My thanks to my cowgirl, Lexi, for inviting me over to share a bit about my latest, contemporary western release—NO STRINGS ATTACHED (Book I, Last Hope Ranch)
This spin-off of the Kinnison Legacy trilogy set in End of the Line, Montana follows on the demand of readers wanting more stories from the characters in my sleepy little fishbowl town of rugged men and the women who will tame them. So without further delay-
WELCOME BACK TO END OF THE LINE, MONTANA!
Come by for a visit, we think you'll like it here!
Sally Andersen has spent her life teaching school kids and being a caretaker for her ailing father. Alone after five years, she sees her friends marry and start families and decides she, too, wants a family... just not in the conventional way.
Serving overseas left Clay Saunders with no leg, PTSD, survivor guilt, and more pity than he wants. Recuperating at the Last Hope ranch at the insistence of his old friends, the Kinnison brothers, he is asked to take part in a charity bachelor auction by the little town's fiery, redheaded music teacher. What Clay doesn't expect is the hope of a normal life that sparks inside of him at her unusual request...
She wants a baby. NO RULES. NO COMMITMENT. NO STRINGS ATTACHED.
“I want to have a baby.” Her gaze was steady.
He’d tiptoed his way through a minefield or two in his time—he could handle this. He reached for a towel and wiped his hands, proceeding cautiously. “Yeah, I saw the brochures.” He glanced over her shoulder and saw the rest of the ladies seated in the other room, busy talking.
“No, what I mean is…I really hadn’t given this much thought—you know, about asking somebody to help me.” She looked away as though piecing it together in her brain. “I could pay you a fee, of course, and there would have to be some legal issue—a contract.
Whoa. Contract? Clay suddenly felt the need for a drink. He opened one cabinet and then another. Surely Jerry kept a stash of whiskey around, if only for cooking.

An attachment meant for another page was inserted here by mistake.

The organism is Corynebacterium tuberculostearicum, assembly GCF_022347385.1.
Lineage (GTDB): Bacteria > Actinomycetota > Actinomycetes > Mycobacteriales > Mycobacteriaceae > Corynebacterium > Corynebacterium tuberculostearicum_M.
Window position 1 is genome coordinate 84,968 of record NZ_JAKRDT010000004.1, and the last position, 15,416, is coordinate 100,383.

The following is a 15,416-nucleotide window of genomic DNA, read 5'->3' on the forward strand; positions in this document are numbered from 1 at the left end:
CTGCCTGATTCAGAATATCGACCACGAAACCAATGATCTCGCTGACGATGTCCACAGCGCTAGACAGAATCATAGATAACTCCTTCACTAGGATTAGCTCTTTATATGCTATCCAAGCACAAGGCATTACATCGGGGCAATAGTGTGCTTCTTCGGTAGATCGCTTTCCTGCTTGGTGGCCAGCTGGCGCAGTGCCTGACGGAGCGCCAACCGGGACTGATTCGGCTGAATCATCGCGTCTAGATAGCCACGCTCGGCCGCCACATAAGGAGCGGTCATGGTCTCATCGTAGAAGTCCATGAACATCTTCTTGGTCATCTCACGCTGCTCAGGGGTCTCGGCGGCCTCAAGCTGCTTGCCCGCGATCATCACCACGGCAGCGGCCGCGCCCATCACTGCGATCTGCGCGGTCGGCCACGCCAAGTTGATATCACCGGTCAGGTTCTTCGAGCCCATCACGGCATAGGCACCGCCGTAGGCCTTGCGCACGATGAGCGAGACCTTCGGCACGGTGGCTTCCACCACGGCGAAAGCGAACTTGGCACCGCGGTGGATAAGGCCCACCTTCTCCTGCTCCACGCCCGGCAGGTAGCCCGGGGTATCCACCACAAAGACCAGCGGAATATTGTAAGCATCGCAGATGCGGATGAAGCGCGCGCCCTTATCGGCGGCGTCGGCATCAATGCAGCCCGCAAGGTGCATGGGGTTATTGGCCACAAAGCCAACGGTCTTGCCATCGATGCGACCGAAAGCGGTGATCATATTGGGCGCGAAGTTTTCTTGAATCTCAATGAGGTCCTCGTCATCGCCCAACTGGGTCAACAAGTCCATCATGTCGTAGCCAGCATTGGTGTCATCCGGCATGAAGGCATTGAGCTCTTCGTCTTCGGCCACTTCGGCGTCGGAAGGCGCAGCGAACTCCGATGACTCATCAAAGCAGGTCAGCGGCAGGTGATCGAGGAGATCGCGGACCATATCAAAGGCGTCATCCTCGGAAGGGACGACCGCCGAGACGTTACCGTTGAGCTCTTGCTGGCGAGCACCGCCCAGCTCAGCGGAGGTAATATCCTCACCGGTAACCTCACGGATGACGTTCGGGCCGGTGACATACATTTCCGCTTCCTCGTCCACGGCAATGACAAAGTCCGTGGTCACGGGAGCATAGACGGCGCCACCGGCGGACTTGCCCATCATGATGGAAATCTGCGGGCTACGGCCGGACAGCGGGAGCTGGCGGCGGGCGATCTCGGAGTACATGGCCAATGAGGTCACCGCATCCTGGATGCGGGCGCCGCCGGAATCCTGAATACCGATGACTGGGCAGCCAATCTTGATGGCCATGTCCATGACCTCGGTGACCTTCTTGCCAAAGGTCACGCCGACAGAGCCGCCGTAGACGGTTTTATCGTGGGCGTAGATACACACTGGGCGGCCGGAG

“What are you doing?” she asked.
“Looking for the whiskey.”
“Jerry’s a beer drinker,” Sally answered.
“That’ll do.” He continued to check every cabinet and shelf in the kitchen.
“You think I’m crazy.”
It wasn’t really a question. More of a statement of fact as presented—he just happened to agree. “Bingo.” He leveled her a look, then went back to his quest.
She walked toward him and he had the strongest urge to grab a rolling pin. But a greater battle roiled inside him. His libido was on fire, ready to sign on the dotted line, but common sense cautioned him to keep his dick as far from her as possible.
“Look, it’s not like I’m asking you to commit to anything.” She scooted her fine little ass on the wooden stool and crossed her legs. “You know; it was really that kiss that got me to consider this idea.”
Good to know she’d been affected. Crazy train wasn’t exactly the response he’d planned on.
“It’s perfect,” she continued. “You have no ties here. I assume you’re not planning on staying since your only family is out in California.”
Clay stared at her, trying to decide if the woman was certifiable or simply delusional. Did he look like the kind of guy who could walk away from his own child? “You don’t know anything about me.”
Her face lit up. “I know, that’s why it’s perfect. I don’t really need to know much. I already know you’re kind to animals, patient with kids, you’re a hard worker, former military, good in medical emergencies, and you can cook.” She lifted her palms. “What more, other than your health, do I need to know?” She eyed him. “And from here you look pretty damn healthy.”
Clay blinked, waiting for his brain to catch up with his good sense, which kept tripping on his libido. He felt like a damn racehorse, and if she asked him to smile— “Look, Sally. I’m flattered, really. But they have places—clinics—I’m sure they’re mentioned in the brochures. Places where guys can donate—”
“Sperm, Clay,” she interjected. “And yes, I know. I’ve done the research. Crunched the numbers. And honestly, the bottom line looks grim. My insurance covers only the initial exams and tests. The rest of it I would be financially responsible for.” She held his eyes for a moment more, then slapped her hand on the table. “You know, you’re right. It’s a crazy idea.” She hopped off the stool. “Forget I mentioned it.”
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